Advancing gender equity in anthropology

Professor Torres (far right) received the American Anthropological Association’s 2018 Gender Equity Award.

Professor honored for leadership in crafting new sexual harassment policy for professional organization

Professor of Anthropology M. Gabriela Torres has received the American Anthropological Association’s 2018 Gender Equity Award for her work leading the development of the association’s new sexual harassment and assault policy—work that was informed in part by her own research and by almost a decade of serving the association in various capacities.

Torres worked on the policy with Dianna Shandy, anthropology professor at Macalester College, and Kate Clancy, anthropology professor at University of Illinois. The three were honored together at an awards luncheon held Friday, November 16, as part of the association’s 117th Annual Meeting in San Jose, Calif.

In a statement read at the ceremony, the three were recognized for their “leadership and service to the profession.”

“This is a critical time in our nation’s history when these issues [of sexual harassment and sexual assault] are front and center. Their hard work in developing the [association’s] Comprehensive Policy on Sexual Harassment and Assault should be recognized, and we are proud of what they have accomplished in the committee’s first year.”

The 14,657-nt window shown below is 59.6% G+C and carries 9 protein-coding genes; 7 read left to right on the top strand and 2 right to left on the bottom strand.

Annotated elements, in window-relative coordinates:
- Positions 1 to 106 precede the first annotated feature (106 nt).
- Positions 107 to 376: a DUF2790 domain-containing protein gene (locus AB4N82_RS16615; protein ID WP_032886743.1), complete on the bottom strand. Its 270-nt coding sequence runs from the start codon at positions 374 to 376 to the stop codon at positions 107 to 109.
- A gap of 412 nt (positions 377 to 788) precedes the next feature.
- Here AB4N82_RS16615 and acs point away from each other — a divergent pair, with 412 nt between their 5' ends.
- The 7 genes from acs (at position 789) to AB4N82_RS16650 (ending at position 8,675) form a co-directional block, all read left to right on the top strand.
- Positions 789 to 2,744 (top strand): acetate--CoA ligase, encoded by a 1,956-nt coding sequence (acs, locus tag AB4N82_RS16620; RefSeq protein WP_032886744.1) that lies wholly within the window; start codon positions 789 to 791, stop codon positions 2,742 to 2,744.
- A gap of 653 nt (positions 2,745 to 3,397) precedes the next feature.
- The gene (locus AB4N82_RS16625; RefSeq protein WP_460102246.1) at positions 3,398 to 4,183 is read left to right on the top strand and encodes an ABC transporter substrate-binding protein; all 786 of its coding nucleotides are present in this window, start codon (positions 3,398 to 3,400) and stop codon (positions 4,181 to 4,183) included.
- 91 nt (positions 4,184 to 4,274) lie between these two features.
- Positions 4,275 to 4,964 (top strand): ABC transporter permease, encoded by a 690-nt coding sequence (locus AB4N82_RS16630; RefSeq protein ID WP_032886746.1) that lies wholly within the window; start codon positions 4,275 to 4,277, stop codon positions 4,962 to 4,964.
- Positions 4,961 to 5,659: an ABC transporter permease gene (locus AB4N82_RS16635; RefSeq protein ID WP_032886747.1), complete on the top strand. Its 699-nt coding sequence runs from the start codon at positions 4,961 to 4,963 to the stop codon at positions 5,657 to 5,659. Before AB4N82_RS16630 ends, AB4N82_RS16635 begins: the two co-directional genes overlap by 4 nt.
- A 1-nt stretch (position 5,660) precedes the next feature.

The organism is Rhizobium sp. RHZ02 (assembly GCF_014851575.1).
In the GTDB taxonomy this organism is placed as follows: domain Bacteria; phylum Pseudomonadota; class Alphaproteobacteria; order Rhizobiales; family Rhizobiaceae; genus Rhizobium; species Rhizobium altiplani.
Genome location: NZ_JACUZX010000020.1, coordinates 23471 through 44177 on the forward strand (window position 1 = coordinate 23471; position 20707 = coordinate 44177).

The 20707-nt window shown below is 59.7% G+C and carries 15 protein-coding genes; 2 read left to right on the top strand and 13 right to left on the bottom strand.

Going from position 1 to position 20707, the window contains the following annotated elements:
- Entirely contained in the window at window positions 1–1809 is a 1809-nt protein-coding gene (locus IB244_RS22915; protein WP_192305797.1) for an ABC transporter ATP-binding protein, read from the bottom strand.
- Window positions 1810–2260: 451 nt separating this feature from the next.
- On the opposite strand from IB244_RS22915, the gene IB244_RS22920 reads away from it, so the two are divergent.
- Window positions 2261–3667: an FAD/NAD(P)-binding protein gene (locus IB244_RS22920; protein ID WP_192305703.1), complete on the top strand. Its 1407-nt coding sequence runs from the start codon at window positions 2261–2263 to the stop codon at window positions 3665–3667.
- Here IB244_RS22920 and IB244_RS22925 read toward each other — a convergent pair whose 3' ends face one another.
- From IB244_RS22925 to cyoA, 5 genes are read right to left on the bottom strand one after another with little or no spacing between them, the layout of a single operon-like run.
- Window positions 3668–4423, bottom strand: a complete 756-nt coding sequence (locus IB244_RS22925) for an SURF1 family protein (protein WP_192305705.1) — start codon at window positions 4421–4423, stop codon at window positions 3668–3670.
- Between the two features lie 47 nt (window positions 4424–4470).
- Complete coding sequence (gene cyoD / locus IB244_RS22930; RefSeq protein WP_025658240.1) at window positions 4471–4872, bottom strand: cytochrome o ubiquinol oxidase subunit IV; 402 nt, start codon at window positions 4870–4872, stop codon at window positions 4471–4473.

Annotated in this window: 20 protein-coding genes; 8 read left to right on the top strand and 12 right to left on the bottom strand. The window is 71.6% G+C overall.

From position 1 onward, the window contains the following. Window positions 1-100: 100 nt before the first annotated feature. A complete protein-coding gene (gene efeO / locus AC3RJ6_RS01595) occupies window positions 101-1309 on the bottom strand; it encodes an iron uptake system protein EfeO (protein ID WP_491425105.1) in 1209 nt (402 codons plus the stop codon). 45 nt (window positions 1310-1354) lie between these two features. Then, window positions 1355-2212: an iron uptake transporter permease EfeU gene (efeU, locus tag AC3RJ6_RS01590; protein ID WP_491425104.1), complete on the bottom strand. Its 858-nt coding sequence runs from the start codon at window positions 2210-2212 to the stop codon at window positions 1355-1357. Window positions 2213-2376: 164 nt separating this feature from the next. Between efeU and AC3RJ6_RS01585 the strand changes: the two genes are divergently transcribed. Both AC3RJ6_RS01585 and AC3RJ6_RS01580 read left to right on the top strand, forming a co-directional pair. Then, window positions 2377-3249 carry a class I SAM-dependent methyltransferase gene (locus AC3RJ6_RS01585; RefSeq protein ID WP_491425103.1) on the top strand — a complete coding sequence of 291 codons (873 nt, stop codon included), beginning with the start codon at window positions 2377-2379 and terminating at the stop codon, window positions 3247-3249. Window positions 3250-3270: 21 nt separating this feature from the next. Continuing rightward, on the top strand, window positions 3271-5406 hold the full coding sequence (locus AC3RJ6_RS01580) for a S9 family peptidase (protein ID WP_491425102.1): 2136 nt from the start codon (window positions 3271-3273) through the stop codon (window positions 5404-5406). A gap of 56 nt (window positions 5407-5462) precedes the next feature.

Torres has volunteered with the association since 2009, serving as member and chair of the Committee on Gender Equity in Anthropology, as secretary of the Association of Feminist Anthropology and in the gender equity seat on the Members Programmatic Advisory and Advocacy Committee (MPAAC). She currently serves as the organization’s ombudsperson for sexual harassment and sexual assault and on the MPAAC, in the minority issues seat.

“My research on sexual violence informed the work I undertook last year with colleagues to design our new policy,” Torres said. “Focused on how to understand sexual violence in wartime and most recently in marriage, this work supports the association’s mission to advance anthropological knowledge so as to solve human problems.”

As part of the annual meeting, Torres presented the new policy at the association’s executive session and led a session on institutional implications of sexual assault in the discipline. She also led a career mentoring workshop on working at teaching intensive institutions.